For the purposes of this explanation, it will be assumed that during execution of the task, component COMP3A throws a THFL exception, which exception message identifies the associated trace logger 844. The immediate response is to initiate trace logging at trace logger 844. In addition, upon receipt of the exception message, the THFL exception engine, shown in
Therefore, in accordance with the foregoing, a “stop event” for tracing in response to an exception message is the locating of the start location for the task which was executing at the time that the exception message was originally generated. All trace loggers which had been activated based on the propagation of the exception message will accordingly be turned off in response to this stop event.
The subsystem-specific selective logging and filtering, along with the dynamic adjustment of same, provide a unique and performance-sensitive approach to error detection and failure analysis, without compromising the performance of the overall system. For failure analysis, a combined report can be provided, including logging data from a plurality of locations. By specifying the time period for which logging data is desired, a combined time bounded log can be produced which gathers data from the message logger and trace logger to decrease the amount of administrative failure analysis of the system error event. The invention has been described with reference to several specific embodiments. One having skill in the relevant art will recognize that modifications may be made without departing from the spirit and scope of the invention as set forth in the appended claims.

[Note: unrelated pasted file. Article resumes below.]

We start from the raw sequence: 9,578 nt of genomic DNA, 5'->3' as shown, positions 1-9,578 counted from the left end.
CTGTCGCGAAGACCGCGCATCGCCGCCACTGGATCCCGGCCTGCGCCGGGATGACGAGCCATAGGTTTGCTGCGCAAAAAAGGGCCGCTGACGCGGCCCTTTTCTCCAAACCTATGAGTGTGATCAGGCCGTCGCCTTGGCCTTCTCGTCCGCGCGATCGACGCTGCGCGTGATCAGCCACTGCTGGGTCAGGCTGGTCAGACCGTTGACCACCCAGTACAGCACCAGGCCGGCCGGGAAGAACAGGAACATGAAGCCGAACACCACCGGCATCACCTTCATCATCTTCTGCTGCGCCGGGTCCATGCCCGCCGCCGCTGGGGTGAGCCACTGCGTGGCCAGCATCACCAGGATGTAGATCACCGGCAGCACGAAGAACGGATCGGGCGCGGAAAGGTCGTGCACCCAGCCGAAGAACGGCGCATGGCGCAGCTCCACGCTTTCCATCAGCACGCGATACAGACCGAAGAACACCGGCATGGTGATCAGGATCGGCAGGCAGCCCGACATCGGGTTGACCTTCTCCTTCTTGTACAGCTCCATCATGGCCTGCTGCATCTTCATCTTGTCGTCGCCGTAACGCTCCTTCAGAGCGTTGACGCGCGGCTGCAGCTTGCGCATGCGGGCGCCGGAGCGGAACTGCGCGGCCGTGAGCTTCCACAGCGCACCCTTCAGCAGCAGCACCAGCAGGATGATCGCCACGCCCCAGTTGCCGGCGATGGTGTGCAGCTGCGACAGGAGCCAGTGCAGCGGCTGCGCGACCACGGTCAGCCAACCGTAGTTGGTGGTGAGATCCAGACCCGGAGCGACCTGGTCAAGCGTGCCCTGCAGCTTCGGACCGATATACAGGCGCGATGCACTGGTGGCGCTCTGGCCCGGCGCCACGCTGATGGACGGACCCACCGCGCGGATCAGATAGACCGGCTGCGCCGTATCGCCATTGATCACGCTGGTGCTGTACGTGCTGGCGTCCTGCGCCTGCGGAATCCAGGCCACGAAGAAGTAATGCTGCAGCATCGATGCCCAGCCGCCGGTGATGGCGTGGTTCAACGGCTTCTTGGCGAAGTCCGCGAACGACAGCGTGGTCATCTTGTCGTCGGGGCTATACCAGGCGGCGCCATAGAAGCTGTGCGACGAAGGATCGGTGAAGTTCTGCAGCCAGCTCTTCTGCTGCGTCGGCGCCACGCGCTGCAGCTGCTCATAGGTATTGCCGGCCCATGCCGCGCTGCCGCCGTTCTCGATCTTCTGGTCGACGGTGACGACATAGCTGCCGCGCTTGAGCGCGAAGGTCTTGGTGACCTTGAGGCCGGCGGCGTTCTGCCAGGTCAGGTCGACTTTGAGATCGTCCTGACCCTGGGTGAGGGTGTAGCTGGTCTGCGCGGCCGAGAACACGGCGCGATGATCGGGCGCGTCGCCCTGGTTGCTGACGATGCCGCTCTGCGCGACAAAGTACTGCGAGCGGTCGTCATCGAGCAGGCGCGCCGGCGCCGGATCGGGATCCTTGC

|Cited Patent||Filing date||Publication date||Applicant||Title|
|US4718025||15 Apr 1985||5 Jan 1988||Centec Corporation||Computer management control system|
|US4817118 *||29 Jun 1987||28 Mar 1989||Step Engineering||Mobile incident logger|
|US5504921 *||16 May 1994||2 Apr 1996||Cabletron Systems, Inc.||Network management system using model-based intelligence|